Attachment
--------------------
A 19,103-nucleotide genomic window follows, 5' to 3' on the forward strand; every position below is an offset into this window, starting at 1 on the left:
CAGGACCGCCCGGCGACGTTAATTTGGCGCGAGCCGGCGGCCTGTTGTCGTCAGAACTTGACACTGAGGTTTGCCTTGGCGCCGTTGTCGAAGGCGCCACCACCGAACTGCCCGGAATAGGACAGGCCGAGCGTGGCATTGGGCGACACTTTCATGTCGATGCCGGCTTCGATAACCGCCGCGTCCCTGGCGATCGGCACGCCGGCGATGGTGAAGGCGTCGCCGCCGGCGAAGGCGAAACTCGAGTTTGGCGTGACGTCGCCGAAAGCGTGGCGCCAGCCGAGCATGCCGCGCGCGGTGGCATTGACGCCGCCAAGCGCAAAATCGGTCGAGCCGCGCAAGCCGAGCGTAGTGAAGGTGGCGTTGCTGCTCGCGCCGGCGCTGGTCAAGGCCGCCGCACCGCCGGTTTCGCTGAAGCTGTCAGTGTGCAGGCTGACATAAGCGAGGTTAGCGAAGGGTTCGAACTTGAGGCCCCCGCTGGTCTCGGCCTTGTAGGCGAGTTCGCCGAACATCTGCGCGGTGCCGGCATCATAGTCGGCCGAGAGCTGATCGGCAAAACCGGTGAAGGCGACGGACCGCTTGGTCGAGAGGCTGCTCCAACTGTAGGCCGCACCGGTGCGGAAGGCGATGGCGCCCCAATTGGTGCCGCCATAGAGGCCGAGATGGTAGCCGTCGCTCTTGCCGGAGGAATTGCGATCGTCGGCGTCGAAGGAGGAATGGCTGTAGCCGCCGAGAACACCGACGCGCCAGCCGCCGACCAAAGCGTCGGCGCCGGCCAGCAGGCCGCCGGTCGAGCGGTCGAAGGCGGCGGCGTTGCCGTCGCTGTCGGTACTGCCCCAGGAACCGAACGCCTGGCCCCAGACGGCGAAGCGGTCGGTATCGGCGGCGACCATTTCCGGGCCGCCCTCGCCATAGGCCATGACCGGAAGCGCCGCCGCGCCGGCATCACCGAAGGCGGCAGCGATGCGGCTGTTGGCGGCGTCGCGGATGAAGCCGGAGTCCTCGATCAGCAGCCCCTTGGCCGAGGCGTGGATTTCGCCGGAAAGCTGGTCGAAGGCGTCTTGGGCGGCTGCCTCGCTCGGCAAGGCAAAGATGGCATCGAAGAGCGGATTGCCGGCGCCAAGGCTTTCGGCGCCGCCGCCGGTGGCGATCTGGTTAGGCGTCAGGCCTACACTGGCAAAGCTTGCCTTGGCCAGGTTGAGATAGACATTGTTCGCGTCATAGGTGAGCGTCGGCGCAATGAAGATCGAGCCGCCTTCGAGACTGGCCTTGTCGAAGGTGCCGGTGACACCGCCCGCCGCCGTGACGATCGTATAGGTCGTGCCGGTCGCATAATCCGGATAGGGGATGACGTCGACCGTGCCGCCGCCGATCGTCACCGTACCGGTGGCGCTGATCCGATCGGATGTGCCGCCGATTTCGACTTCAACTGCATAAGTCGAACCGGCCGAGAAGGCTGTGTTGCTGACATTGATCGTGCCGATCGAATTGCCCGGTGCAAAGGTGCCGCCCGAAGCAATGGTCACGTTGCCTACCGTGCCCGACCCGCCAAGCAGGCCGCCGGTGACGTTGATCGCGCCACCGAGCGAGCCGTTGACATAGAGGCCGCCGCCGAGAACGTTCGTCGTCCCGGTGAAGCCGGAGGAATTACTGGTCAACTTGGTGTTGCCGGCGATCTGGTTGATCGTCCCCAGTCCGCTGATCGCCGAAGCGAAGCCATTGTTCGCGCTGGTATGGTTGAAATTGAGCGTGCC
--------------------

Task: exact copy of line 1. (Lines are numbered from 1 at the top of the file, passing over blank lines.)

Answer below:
A 19,103-nucleotide genomic window follows, 5' to 3' on the forward strand; every position below is an offset into this window, starting at 1 on the left: